If you allow another person to drive your vehicle and they cause an accident, you will be liable for the driver’s negligence even if you were not driving. Liability arises from the mere fact of ownership. So, you should be careful in allowing others to drive your vehicle, and generally spouses should drive their own cars. Never have joint names on the motor vehicle title as this will subject both joint owners to liability.
If you are a business owner, your personal assets may also be at risk of loss if an employee causes an accident, or you sign a business contract and the arrangement does not turn out as expected. We generally recommend having a separate business entity (whether an LLC or Corporation) for any business activity. It may also make sense to place real estate, motor vehicles or equipment used in a business in separate entities. By using separate entities you avoid having “all your eggs in one basket.”
There is a common misconception that if you place your property into a revocable trust that creditors cannot reach them. That’s simply not true. During your lifetime your revocable living trust provides no protection from your creditors. However, if drafted properly your revocable trust may protect your heir’s inheritance after you have passed away. If you are concerned about a beneficiary becoming divorced or getting involved in a bad business deal, or if he or she is very young or simply has poor financial judgment, you’ll need special provisions in your revocable trust agreement.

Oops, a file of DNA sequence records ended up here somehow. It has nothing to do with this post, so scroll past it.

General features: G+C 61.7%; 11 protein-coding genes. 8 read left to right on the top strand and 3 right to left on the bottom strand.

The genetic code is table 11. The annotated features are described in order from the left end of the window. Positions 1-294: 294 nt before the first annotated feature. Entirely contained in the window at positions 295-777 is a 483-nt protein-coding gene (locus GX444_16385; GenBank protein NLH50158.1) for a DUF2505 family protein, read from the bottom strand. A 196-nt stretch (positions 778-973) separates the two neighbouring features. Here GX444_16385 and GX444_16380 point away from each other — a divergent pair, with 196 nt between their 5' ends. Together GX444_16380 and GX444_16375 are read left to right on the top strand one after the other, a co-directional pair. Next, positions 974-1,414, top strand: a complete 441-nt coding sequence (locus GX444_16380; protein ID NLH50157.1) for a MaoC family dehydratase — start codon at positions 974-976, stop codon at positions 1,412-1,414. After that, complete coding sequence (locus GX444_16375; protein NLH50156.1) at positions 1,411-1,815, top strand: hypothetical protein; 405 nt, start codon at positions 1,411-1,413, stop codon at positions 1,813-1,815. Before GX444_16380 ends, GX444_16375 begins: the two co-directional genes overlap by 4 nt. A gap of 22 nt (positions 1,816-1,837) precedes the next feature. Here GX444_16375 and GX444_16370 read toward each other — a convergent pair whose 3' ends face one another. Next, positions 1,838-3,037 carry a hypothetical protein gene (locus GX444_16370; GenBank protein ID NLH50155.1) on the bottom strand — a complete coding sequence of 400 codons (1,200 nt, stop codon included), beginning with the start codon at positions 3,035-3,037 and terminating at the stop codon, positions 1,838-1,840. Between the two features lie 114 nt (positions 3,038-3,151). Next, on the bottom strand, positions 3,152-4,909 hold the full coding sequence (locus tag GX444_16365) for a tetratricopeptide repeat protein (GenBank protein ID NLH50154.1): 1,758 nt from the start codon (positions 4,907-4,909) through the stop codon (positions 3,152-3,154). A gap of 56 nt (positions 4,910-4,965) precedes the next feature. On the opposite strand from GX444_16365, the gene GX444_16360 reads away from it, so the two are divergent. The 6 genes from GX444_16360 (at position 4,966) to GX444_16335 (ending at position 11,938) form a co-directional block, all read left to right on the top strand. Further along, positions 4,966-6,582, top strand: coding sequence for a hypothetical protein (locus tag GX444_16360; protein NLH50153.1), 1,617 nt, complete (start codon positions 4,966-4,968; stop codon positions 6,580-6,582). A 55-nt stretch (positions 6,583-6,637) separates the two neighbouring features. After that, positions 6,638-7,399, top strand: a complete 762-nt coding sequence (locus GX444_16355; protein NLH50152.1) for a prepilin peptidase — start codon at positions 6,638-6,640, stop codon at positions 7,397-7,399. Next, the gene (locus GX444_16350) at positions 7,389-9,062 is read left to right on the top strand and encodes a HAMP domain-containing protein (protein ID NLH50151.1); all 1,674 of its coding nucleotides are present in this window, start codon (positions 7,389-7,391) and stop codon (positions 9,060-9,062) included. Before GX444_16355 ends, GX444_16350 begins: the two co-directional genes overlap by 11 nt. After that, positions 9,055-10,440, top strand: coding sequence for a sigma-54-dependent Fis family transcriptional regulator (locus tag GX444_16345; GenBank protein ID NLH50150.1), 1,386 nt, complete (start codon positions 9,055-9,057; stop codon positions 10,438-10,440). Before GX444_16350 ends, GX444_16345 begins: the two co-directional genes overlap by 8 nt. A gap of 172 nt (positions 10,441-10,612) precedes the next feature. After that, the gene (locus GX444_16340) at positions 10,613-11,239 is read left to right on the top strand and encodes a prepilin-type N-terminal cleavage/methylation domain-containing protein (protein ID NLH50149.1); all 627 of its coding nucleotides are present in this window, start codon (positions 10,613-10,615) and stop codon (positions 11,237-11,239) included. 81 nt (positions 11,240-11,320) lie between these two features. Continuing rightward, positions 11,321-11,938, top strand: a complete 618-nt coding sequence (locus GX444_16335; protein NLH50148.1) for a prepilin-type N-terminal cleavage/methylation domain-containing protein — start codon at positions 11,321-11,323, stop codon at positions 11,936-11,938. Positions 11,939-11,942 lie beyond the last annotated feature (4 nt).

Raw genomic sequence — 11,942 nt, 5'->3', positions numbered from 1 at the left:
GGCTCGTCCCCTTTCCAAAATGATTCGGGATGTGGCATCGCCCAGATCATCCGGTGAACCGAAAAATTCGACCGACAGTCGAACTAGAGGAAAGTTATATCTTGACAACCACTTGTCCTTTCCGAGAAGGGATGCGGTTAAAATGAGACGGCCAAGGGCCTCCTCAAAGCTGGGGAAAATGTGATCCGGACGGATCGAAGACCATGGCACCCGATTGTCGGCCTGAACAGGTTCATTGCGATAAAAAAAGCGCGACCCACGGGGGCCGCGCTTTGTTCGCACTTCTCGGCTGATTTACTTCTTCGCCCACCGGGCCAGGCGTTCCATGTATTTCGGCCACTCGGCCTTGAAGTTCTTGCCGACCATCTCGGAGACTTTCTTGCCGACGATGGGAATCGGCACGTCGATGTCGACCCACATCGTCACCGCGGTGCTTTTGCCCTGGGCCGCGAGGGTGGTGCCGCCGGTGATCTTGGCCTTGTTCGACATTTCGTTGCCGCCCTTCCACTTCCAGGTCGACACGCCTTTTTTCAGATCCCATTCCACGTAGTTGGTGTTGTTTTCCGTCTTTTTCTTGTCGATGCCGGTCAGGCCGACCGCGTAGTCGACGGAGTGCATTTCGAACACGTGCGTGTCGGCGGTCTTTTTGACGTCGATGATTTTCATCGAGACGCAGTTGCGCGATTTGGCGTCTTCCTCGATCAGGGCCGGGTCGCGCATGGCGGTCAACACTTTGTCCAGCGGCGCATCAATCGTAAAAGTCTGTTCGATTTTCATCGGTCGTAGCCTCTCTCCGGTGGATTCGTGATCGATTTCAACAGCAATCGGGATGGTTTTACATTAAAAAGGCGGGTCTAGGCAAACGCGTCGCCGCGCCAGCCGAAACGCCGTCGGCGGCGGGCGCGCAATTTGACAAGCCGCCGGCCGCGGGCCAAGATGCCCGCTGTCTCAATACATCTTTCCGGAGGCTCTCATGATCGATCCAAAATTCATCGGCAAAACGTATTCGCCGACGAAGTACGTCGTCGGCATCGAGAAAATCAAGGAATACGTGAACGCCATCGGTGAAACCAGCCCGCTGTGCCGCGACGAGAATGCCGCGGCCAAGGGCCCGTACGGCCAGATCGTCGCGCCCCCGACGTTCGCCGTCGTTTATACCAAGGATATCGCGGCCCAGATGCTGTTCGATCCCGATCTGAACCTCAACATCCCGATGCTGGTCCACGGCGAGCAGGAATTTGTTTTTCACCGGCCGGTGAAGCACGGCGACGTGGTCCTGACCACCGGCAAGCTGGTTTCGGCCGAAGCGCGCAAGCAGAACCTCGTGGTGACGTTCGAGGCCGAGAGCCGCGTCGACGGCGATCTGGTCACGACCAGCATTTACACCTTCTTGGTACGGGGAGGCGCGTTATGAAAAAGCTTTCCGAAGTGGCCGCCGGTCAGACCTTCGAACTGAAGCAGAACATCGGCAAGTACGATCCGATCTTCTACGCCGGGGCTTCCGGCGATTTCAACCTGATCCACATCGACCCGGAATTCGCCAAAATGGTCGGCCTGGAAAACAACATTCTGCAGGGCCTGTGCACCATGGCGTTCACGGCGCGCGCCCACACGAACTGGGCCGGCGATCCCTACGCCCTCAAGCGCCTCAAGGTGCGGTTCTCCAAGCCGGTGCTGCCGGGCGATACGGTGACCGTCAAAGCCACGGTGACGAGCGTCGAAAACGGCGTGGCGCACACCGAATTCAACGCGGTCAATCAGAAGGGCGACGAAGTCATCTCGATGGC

In order to protect a beneficiary’s inheritance the beneficiary cannot have the right to compel distributions from the trust. Instead, an independent trustee must have complete discretion over the trust fund. When an independent trustee has complete control, no one, including the beneficiary or a creditor of the beneficiary, can tell the trustee what to do with the trust fund. With the beneficiary having no ascertainable right to demand the trust fund, and an independent trustee in the driver’s seat, creditors simply have no way to access the trust fund, even if the beneficiary files for bankruptcy.
Even with good asset protection planning you need insurance. You should also have an “umbrella policy” that covers you for claims that exceed the basic limits of your insurance. Having extensive insurance for your real estate, business and motor vehicles is critical and cost-effective, and we highly recommend having extensive coverage at all times.
Limited Liability Company
To form an LLC you must register with the State. After registration, you may transfer cash, investments or other property into the LLC. The LLC will then issue you shares representing your ownership (similar to shares of stock in the stock market). If you transfer assets into an LLC, the assets are protected from your creditors.